After 51 years, one of the last old-school cobblers in D.C. is closing shop
By Perry Stein,
Jahi Chikwendiu The Washington Post
Each morning, Grace Eng delivers a newspaper to the cobbler shop across the street from her home in the heart of Washington’s Petworth neighborhood. And each afternoon about 4 p.m., she returns to help the cobbler and his wife pull the wily string that switches off the neon “OPEN” sign in the front window.
Eng has lived in that same home on Upshur Street NW for most of her 70-plus years. She’s seen flower shops turn into thrift stores. Barber shops and corner stores transform into trendy bars.
And through the decades, Philip’s Shoe Repair was in the middle of it all. The Italian-immigrant-owned cobbler shop survived the 1968 riots after the assassination of Martin Luther King Jr. It survived the drug epidemic of the 1980s and 1990s, when many stores on Upshur Street were boarded up. And in more recent years, it has survived gentrification, sharing a commercial strip with a pizza joint that Bon Appétit magazine named one of 2017’s best new restaurants in the country.
After more than 50 years in business — and nearly a century of shoe repairs in the small building — the old-school cobbler shop is closing. It’s a devoted neighborhood business, Eng says, that has weathered Petworth through its ups and downs.
“It’s a big loss,” Eng said. “When I was a child, this was here. They’re really nice, and he does the best work.”
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Philip Calabro repairs shoes at his shop, which is in the Petworth neighborhood.
Owner Philip Calabro, 79, said Nov. 17 will be his last day in business. He and his wife, Lauretta, 85, who works the front desk and manages the books, are selling the building and retiring, taking a vestige of historic Petworth with them.
“I stand up all day. I never sit, my back bothers me,” said Philip Calabro, his hands calloused and stained black with shoe polish. “It’s always felt like home to me, this many years I spent here.”
[From the archives: Shoe repair business stays steady]
He apprenticed as a cobbler specializing in orthopedic shoes for about five years in his hometown village in Sicily. A family friend from his village had owned a shoe repair shop in Washington since 1924 and recruited the young Calabro to work with him in 1966.
At the time, Nick Cicala owned the small Upshur Street shop called Nick’s Shoe Repair. The two men worked side by side for three years, until Calabro purchased the business and changed the name to Philip’s Shoe Repair.
Inside the store, not much else has changed. It’s filled with seemingly unorganized shelves of shoe polishes and leather cleansers, some dusted over from years of quiescence. Italian words flow through the room as the Calabros banter and talk on the phone to relatives. Wood-paneled walls are adorned with yellowed maps of Sicily and outdated calendars and signs. There’s no computer inside; all sales are done by cash or checks, and all receipts are handwritten by Lauretta Calabro.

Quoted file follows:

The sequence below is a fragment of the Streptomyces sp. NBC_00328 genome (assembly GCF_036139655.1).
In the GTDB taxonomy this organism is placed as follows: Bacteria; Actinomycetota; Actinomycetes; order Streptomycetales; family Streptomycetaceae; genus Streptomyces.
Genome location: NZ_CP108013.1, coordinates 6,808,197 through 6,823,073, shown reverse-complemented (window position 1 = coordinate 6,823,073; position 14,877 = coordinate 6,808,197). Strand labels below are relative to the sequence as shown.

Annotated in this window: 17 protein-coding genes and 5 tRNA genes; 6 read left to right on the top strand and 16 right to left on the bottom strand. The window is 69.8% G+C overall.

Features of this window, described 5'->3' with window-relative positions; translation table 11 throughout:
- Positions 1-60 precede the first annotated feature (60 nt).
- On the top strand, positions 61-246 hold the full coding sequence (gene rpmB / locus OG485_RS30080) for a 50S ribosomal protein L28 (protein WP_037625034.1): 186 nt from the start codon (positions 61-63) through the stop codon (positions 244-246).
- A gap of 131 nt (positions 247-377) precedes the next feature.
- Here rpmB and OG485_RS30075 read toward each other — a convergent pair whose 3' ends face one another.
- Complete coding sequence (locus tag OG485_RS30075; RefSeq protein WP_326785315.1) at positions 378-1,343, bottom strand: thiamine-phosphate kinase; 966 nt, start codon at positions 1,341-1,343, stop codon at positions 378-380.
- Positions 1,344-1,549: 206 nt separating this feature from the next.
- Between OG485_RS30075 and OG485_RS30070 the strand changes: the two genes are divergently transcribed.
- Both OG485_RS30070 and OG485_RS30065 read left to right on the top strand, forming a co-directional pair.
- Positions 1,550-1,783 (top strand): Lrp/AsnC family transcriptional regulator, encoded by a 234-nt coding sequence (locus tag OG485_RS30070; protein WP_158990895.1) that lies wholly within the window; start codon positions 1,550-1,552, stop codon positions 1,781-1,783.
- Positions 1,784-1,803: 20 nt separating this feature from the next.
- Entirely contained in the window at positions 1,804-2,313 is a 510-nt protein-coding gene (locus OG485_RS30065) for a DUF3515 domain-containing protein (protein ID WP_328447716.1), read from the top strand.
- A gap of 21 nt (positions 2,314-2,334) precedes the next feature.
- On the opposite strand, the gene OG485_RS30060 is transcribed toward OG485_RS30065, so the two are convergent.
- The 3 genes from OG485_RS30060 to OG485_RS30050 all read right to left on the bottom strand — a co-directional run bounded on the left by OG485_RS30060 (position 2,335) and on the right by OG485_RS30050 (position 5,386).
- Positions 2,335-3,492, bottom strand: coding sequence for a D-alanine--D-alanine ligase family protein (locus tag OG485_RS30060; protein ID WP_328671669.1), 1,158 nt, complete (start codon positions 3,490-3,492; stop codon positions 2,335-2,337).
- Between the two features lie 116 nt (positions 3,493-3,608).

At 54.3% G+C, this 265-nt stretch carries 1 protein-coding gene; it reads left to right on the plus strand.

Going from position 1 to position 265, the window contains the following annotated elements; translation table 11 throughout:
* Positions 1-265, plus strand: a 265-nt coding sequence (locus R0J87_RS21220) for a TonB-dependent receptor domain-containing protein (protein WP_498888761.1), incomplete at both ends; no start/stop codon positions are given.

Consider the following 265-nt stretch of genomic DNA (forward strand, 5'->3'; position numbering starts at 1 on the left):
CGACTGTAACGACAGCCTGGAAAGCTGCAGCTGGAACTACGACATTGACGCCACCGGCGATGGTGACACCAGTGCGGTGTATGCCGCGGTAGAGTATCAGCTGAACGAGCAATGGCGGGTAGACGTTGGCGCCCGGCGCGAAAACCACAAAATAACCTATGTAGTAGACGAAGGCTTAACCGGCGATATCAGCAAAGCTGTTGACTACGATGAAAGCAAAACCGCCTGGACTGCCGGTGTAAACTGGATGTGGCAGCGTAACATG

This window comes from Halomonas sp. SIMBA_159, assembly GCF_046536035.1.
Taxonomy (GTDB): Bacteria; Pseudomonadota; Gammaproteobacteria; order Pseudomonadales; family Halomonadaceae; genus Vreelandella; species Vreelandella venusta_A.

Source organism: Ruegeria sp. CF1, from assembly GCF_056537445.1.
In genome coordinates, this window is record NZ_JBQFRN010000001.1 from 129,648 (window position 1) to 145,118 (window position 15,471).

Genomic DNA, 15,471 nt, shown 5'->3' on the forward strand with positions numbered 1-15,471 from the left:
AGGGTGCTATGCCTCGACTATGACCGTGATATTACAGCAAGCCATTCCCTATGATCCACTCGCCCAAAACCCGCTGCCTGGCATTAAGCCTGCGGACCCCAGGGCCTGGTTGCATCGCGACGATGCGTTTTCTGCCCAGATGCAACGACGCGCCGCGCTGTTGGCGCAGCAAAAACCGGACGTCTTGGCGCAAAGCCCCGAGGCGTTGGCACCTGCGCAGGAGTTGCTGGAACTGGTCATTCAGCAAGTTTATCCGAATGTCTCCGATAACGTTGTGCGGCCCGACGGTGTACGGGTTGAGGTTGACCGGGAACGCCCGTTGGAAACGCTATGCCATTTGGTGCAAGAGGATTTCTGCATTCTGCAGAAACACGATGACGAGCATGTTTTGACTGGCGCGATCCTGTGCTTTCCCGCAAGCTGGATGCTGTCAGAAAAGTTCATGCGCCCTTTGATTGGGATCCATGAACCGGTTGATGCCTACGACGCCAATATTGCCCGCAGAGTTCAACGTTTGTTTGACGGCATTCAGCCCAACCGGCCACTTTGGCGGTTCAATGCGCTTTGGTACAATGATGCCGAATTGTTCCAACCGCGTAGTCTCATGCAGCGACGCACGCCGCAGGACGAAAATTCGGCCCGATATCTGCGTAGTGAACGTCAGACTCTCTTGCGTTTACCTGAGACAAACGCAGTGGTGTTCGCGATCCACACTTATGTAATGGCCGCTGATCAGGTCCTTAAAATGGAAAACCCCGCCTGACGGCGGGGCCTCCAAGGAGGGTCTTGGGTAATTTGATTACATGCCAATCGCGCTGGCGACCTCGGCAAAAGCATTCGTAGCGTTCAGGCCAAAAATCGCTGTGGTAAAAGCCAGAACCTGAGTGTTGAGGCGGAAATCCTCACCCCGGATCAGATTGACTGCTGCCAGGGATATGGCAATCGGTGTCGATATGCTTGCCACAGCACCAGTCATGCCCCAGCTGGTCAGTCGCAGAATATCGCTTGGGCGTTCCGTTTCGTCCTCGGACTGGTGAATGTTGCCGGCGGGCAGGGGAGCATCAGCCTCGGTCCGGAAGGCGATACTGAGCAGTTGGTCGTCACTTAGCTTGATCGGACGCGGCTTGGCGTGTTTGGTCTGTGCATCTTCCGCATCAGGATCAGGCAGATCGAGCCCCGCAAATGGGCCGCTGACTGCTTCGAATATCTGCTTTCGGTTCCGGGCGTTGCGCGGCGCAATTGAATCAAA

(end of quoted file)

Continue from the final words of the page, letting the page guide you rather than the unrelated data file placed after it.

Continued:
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Shoe repair supplies cover the counters.
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Dust-covered shoe polishes and dyes line the shelves.
Philip Calabro hasn’t bought a new shoe repair machine in decades, using classic Singer sewing machines that date back 100 years. He can’t find a mechanic to fix the machines used to cut leather, sand shoes and even out heels. If one breaks, he must fix it himself.
“I either try to fix it, or I give up,” he said.
Business has changed over the years, but with few other cobblers to compete with him, it’s proved a steady way to make a living. A flow of longtime customers and millennials — many of whom discover the shop by word of mouth — visit to replace worn soles and wobbly heels, usually ranging from $30 to $90 per repair.
It’s these customers, the Calabros say, they’ll miss most. The couple know many of them by name, and when some older customers enter, Lauretta Calabro asks about their families before the conversation turns to shoes.
[From the archives: In cobbler’s shops, tough times are mending a moribund industry]
The memory that will resonate with her the most after she locks the shop’s door the final time? One afternoon when her husband had to leave the shop unexpectedly, Lauretta Calabro volunteered to keep the shop open for the day. Philip Calabro was nervous about her staying there alone, but a customer who overheard the exchange said she would keep her company. The two women stayed in the store for hours until closing time.
“That was very impressive to me,” Calabro said.
The Calabros live in Adelphi, Md., and are looking forward to traveling, spending time with grandchildren and no longer having to commute. Customers say they have earned their retirement, but don’t know how they’ll find a cobbler to replace Philip’s Shoe Repair.
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Rachel Mickey leaves Philip's Shoe Repair with a pair of repaired shoes.
“When I needed shoes repaired, he was the man to do it,” said Joseph Tillman, a D.C. taxi driver who has been coming to the shop since the late 1980s.
When regular customer Rachel Mickey walked in on a recent day, Lauretta Calabro asked how she has been feeling before collecting her two pairs of pumps.
“I used to get rid of my shoes until I found this place,” Mickey said. “I don’t know what I’m going to do.”
As customers search for a new cobbler outside the neighborhood, Eng has just one more month to turn off that neon sign in the store’s front window. Then she’ll have a new neighbor on trendy Upshur Street.
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